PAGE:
Panama Papers JIT probe enters crucial, concluding stage

Published July 1, 2017
Prime Minister Nawaz Sharif leaves the JIT’s offices in the Federal Judicial Academy after his appearance before the investigators on June 15.—Mohammad Asim / White Star
Prime Minister Nawaz Sharif leaves the JIT’s offices in the Federal Judicial Academy after his appearance before the investigators on June 15.—Mohammad Asim / White Star

The powerful six-member Joint Investigation Team (JIT) tasked with probing the business dealings of Prime Minister Nawaz Sharif and his sons abroad is entering a crucial stage, with the investigation heading towards conclusion.

Sources told Dawn the JIT was in the process of winding up the probe by next week, after which it would finish compiling the final investigation report by the second week of July before it was submitted to the apex court by the July 10 deadline.

On Saturday, the JIT in its meeting reviewed the documents pertaining to the business and tax records of the Sharif family that were submitted by Securities and Exchange Commission of Pakistan (SECP) and Federal Board of Revenue (FBR).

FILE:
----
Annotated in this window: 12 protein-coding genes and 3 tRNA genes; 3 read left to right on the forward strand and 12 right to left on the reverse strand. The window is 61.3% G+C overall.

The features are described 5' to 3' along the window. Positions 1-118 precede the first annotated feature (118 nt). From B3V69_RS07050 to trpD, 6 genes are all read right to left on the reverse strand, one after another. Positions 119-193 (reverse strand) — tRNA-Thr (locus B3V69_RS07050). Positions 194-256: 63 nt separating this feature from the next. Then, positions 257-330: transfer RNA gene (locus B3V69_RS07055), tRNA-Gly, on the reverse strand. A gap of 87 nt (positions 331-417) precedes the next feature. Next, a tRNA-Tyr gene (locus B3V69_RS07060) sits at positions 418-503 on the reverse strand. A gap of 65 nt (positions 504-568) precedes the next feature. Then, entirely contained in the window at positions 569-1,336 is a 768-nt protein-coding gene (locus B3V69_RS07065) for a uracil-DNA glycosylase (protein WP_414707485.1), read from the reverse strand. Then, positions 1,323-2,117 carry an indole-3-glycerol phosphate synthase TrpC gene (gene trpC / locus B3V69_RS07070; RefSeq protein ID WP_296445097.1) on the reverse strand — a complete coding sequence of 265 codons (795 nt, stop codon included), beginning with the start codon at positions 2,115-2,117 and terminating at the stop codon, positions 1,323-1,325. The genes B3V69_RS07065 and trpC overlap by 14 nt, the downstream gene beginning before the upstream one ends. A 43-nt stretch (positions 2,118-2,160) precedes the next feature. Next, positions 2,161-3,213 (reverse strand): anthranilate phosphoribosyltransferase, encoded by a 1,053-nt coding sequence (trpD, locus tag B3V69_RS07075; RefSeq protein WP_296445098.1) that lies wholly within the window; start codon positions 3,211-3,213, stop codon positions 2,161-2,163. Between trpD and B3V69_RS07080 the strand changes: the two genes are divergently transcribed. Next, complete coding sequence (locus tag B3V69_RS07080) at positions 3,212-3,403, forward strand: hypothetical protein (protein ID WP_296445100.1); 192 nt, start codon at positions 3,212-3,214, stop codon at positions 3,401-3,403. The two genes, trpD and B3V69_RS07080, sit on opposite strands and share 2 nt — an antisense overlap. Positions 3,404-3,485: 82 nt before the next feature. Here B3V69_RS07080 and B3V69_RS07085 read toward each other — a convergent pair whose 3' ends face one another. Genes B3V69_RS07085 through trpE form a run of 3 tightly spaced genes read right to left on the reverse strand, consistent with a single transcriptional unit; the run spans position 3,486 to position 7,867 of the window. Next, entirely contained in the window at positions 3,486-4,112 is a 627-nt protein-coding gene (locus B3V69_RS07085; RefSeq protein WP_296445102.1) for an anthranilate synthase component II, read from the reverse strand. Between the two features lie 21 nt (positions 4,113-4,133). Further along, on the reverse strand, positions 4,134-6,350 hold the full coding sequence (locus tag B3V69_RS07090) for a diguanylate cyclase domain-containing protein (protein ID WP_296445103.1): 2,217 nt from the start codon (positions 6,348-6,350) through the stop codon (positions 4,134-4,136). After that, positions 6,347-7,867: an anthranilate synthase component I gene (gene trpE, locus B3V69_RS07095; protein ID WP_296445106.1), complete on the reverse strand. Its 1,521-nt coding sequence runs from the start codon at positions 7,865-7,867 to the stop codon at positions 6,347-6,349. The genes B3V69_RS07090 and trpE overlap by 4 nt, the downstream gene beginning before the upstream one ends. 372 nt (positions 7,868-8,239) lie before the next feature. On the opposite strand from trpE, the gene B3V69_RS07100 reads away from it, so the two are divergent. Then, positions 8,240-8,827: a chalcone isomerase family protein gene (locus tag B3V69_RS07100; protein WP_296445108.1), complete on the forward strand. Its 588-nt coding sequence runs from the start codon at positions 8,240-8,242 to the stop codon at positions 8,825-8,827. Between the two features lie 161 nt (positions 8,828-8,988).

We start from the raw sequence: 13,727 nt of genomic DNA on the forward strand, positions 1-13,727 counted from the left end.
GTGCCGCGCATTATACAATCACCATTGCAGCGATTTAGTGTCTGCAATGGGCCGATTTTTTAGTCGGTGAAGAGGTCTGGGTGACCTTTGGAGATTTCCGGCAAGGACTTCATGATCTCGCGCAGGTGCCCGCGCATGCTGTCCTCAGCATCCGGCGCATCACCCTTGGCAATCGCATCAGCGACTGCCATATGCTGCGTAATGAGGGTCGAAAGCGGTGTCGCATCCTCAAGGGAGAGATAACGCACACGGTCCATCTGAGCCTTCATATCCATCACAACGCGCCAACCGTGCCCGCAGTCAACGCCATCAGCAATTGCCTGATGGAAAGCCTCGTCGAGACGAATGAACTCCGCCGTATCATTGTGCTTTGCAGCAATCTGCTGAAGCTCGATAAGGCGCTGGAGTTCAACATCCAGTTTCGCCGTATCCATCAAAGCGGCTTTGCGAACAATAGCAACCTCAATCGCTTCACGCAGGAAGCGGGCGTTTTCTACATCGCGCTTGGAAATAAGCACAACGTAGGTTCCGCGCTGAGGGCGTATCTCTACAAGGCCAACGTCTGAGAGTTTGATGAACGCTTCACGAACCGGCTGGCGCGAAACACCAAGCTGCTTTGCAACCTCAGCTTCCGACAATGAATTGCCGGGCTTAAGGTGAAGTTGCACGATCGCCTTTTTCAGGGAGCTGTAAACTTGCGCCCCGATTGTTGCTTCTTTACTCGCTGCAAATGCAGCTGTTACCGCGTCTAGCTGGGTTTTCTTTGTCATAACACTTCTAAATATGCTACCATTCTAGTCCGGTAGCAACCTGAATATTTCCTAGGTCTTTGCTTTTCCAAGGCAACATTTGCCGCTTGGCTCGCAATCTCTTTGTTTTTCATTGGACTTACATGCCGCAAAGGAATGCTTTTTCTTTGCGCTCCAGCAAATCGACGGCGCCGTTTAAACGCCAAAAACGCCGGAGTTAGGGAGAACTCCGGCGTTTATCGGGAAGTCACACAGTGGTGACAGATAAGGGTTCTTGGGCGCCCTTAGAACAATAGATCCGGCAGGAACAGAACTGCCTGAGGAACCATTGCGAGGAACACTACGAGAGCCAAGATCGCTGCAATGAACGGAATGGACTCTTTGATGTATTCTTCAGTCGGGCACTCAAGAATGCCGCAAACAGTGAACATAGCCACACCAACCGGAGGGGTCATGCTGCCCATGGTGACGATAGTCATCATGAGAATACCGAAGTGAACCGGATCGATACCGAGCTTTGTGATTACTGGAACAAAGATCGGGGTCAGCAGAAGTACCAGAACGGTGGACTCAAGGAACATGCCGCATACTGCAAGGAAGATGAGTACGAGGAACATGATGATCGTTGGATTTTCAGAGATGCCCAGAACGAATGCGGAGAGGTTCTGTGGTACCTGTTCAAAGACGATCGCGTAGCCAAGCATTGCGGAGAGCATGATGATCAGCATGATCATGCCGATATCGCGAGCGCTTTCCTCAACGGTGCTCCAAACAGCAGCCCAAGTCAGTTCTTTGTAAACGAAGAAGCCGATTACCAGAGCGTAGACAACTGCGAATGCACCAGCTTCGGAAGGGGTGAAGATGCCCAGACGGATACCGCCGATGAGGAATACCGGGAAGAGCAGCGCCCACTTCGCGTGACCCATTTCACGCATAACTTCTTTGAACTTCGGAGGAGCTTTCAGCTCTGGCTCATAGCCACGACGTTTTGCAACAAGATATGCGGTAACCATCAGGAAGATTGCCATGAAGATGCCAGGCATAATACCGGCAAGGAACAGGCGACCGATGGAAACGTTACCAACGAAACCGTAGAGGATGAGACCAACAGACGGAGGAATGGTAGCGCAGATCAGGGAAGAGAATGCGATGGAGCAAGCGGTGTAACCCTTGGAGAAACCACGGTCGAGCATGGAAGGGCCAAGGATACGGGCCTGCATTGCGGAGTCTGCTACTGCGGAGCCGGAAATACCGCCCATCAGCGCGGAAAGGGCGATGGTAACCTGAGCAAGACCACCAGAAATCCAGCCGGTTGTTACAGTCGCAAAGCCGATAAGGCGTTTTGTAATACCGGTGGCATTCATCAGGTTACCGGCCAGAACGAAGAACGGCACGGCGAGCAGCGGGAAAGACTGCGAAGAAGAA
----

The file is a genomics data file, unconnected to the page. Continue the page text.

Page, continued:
See: Defiant PM looks to next election for vindication

In this regard, the JIT is summoning members of the Sharif family once again. The premier's cousin Tariq Shafi will appear before the high-powered JIT on Sunday, when insiders said he will be re-examined over his statements recorded during his earlier appearance before the body.

And on Monday, the JIT consisting of members from SECP, National Accountability Bureau, State Bank of Pakistan, Military Intelligence, Inter-Services Intelligence and Federal Investigation Agency, has summoned Hussain Nawaz, the prime minister's elder son.

Hassan Nawaz and Maryam Nawaz will appear before the body on Tuesday and Wednesday respectively, in what officials said will be the concluding week of the JIT tasked with collecting evidence within two months.

Insiders told DawnNews that the JIT summoned members of Sharif family for the second time after investigators found contrast between statements recorded by them and the documents submitted by relevant government departments.

The JIT was formed by the Supreme Court after its verdict on the Panama Papers case was split 3-2 among a five-judge bench, with the two dissenting notes in the judgment authored by Justice Asif Saeed Khosa and Justice Gulzar Ahmed.

The two judges had ruled against Sharif, saying he should be disqualified, whereas the other three were in favour of forming a JIT.

Despite the hype over the JIT and its ongoing investigations, legal and investigation experts feel the report, once it is presented to the court, will simply be the beginning of a long process.

Legal experts feel that the JIT’s report, once it is completed, may lead to further hearings.

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